Maureen Wheeler, Lonely Planet Founder and Director
(Bachelor of Social Work)
While a Bachelor of Social Work doesn’t generally lead to a lucrative publishing career, Maureen Wheeler went from studying ‘how to improve people’s lives’ to, ultimately, changing the way we travel. Wheeler co-founded Lonely Planet Publications with her husband Tony Wheeler in the early ‘70s, which went on to become the largest travel guide book publisher in the world. The couple sold Lonely Planet to the BBC in 2013 for a cool $100million.
Returning to her roots, Wheeler took on the role of Adjunct Professor at La Trobe in the Department of Sport, Tourism and Hospitality.
Wheeler has been awarded Australian Business Woman of the Year and an Order of Australia.
Andrew Sinclair, Deputy Director of the Murdoch Children’s Research Institute
(PhD Biological Science)
Professor Andrew Sinclair leads an internationally recognised research group that focuses on gonad development and dysfunction, and the underlying disorders of development (DSDs – also known as intersex disorders).DSD is more common than you may think and can be extremely traumatic for the individual, and cause profound psychological and reproductive consequences. Professor Sinclair’s research aims to improve outcomes for affected children – and for their family.
He has received numerous national and international awards including the Outstanding Research Award from the Royal Society UK, the 2009 Sutherland Award for contributions to Human Genetics, and the 2010 Emil Steinberger Memorial Award from the American Society of Andrology.
Kuwaiti-born Palestinian Dr Hala Raghib is a remarkable young achiever, who came to Australia as a non-English speaker at the age of 12 to become an award-winning cardiovascular researcher.
Dr Raghib’s ground-breaking research lead her to develop a testing system that predicts the effect non-cardiovascular drugs will have on the heart. Her research was tested on human cells – not animals cells – pioneering a technique that could significantly help reduce the use of animals in pharmacological testing. Her results are widely acknowledged by the scientific community as being superior to animal models, providing better predictability of the drug effects on humans.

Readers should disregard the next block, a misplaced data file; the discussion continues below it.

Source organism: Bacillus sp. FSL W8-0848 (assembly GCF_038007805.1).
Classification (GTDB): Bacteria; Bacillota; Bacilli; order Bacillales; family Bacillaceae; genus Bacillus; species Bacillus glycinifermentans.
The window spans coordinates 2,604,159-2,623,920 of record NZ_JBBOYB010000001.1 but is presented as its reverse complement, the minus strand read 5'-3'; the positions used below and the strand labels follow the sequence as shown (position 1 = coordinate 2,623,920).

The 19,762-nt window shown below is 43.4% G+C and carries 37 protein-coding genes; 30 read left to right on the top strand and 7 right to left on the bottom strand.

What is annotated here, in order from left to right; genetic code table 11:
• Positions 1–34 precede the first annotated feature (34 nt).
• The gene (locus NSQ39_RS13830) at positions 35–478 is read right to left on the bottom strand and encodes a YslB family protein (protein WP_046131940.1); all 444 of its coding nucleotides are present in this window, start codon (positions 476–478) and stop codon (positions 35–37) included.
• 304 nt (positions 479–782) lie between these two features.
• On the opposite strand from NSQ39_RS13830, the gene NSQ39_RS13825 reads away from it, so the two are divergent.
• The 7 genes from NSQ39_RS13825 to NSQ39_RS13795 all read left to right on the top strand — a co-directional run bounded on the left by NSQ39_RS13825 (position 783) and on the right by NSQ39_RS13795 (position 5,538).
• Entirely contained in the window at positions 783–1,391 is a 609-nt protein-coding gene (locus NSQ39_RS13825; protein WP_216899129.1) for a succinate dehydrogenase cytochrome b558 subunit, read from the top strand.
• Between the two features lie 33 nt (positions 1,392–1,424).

Dr Raghib was awarded La Trobe’s coveted Young Achiever’s award, the Young Arab Australian Achiever’s award in Science and the Australian Museum Eureka Prize.
Elizabeth Proust AO, Business leader
(Bachelor of Arts, Hons, Sociology)
Elizabeth Proust AO is one of the most influential Australian women and a leading business figure. Her roles have included serving as Deputy Director-General of the Department of Industry, Technology and Resources from 1987, CEO of the City of Melbourne from 1990, and Secretary of the Victorian Department of Premier and Cabinet – the most senior public service position in Victoria – from 1995.
Her professional commitments have been balanced by her steadfast contribution to charitable community organisation in the arts, family services and education, for which service she was appointed an Officer of the Order of Australia in 2010.
‘My personal philosophy is to make a difference,’ Proust AO has said. ‘If you can do that and have some fun along the way, then life’s pretty good.
Tim Matthews OAM, Paralympian
(Bachelor of Outdoor Education)
Tim Matthews competed in three successive Paralympic Games in 1996 (Atlanta), 2000 (Sydney) and 2004 (Athens) winning five Paralympic medals including three gold which included two world records.
Beyond competitive sport, Tim has worked extensively as an advocate and leader within the disability sector. He has volunteered for numerous disability charitable groups including Limbs4Life, for which he is a patron and Whitelion among others.
Tim is a generous mentor to aspiring Paralympians and has devoted his time to coaching and inspiring athletes to achieve their own sporting goals, including coaching 2012 Paralympic gold medallist and amputee, Kelly Cartwright. In 1996 Tim’s achievements were recognised with an Order of Australia Medal.